Michelle Visser

Partner

San Francisco


Read full biography at www.orrick.com

Michelle Visser has extensive experience in defending companies that face the regulatory investigations, class action litigation, and payment card brand claims that frequently follow the announcement of cybersecurity incidents. In addition to litigating privacy and cybersecurity matters, Michelle has navigated numerous companies through their cybersecurity response, including by overseeing technical forensic investigations, advising on notification obligations and coordinating communication strategies.

When faced with an incident, companies call Michelle for crisis response with an eye toward potential litigation. Clients also look to Michelle for privacy and cybersecurity advice before a crisis is at hand. Michelle regularly takes the lessons learned from litigating privacy and cybersecurity matters to provide clients with proactive advice on how to structure their privacy and cybersecurity programs and incident response plans in ways designed to reduce legal exposure.

For her role in representing companies that have faced some of the most high-profile cybersecurity incidents and litigation to date, Michelle was named one of the “40 Under 40” in 2018 by the Global Data Review and a “Rising Star” by Law360 in 2015. She was also recognized as one of the “Women Leaders in Technology Law” by The San Francisco Recorder in 2015.

Michelle is also regularly turned to for defense against other types of class actions and complex litigation with experience in defending companies against securities, antitrust, and other commercial claims.

Posts by: Michelle Visser

Practical Tips for In-House Counsel From Recent Cybersecurity Decisions

The possibility of a cybersecurity incident—and ensuing litigation—is a fact of life for almost every business. Even companies that do not process or handle consumer information collect personal information about their employees that can be targeted by hackers or phishing scams or even inadvertently disclosed, exposing the company to potential liability.

While eliminating cybersecurity litigation risk entirely likely is not feasible, recent cases do highlight some steps that companies seeking to reduce potential exposure to cybersecurity litigation can take:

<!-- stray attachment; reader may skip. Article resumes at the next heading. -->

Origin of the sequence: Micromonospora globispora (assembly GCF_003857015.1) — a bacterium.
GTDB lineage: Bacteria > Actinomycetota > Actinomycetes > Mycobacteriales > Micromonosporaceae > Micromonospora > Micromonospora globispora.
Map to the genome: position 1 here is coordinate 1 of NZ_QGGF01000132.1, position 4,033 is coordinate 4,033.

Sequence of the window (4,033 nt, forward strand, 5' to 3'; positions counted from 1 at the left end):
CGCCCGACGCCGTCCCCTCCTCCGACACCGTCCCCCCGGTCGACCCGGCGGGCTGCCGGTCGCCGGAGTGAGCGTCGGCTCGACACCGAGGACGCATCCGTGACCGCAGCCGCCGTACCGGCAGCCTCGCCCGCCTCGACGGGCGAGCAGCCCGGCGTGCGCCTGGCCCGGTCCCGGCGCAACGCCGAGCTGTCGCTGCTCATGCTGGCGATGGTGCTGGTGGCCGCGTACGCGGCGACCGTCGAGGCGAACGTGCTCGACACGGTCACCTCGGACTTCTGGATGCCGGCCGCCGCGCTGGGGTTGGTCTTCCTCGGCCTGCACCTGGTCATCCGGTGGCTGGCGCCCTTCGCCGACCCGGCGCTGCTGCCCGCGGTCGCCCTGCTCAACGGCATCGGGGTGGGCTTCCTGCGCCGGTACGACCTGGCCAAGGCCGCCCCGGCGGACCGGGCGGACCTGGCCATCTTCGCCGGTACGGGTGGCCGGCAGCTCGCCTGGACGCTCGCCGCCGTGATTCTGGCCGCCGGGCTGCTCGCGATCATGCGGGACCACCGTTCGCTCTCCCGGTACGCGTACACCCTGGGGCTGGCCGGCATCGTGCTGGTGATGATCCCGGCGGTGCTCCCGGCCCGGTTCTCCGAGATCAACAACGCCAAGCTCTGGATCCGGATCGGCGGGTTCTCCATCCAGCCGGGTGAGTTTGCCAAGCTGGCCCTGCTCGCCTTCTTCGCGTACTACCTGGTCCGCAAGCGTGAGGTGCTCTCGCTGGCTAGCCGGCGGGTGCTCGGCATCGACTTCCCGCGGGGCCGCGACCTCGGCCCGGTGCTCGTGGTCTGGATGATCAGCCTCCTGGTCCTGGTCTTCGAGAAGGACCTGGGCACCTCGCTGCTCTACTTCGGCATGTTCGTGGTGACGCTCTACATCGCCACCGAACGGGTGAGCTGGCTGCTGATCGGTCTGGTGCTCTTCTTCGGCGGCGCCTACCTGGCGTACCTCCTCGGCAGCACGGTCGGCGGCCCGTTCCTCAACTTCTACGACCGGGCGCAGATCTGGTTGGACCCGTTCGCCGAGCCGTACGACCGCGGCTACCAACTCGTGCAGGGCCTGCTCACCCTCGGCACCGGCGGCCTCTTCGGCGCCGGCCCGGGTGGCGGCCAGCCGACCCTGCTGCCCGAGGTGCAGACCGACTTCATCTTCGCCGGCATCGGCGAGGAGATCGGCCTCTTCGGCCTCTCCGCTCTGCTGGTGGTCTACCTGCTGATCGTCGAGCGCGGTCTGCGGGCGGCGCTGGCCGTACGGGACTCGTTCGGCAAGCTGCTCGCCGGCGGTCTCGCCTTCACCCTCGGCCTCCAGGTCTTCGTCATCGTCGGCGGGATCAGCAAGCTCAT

(1)  Recognize that pre-incident statements about the company’s cybersecurity measures can be used to sustain deception-related claims.

(2)  Assess the “reasonableness” of your cybersecurity, despite the difficulty of doing so.

(3)  Pay attention to how you structure cybersecurity initiatives to protect related documents and communications based on the attorney-client privilege and work product protection.

(4)  Recognize that your statements about a cybersecurity incident may be relied on by courts to sustain plaintiffs’ claims.

(5)  Consider arbitration clauses, but do so cautiously.

(6)  Consider opportunities to contractually allocate or disclaim liability. READ MORE

Orrick Webinar: Defining “Reasonable” Security Under California’s New Privacy Law

Webinar | September 26, 2019

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Please join Michelle Visser and Nicole Gelsomini for the Cyber, Privacy & Data Innovation practice’s webinar “Defining ‘Reasonable’ Security Under California’s New Privacy Law.” READ MORE

Supreme Court Leaves Standing for Privacy and Cybersecurity Cases Unresolved

Privacy & Cybersecurity Litigation partner Michelle Visser, counsel David Cohen and associate Nicole Gelsomini authored this blog post for the Washington Legal Foundation on the unsettled state of the law on constitutional standing in privacy and cybersecurity cases in the wake of two recent Supreme Court developments. Constitutional standing challenges are, and will continue to be, an important potential tool for privacy and cybersecurity defendants seeking to dismiss certain class actions brought in federal court. To establish standing, a private plaintiff must show, among other things, that he or she faces an actual or imminent concrete injury from the defendant’s conduct. As explained in the Washington Legal Foundation post, however, the Supreme Court recently passed on two chances to clarify the test that will govern this standing inquiry, leaving defendants to wade through conflicting and ambiguous lower court precedent. The uncertain and nuanced state of this area of law underscores the importance of retaining experienced cybersecurity and privacy defense counsel when faced with this type of suit.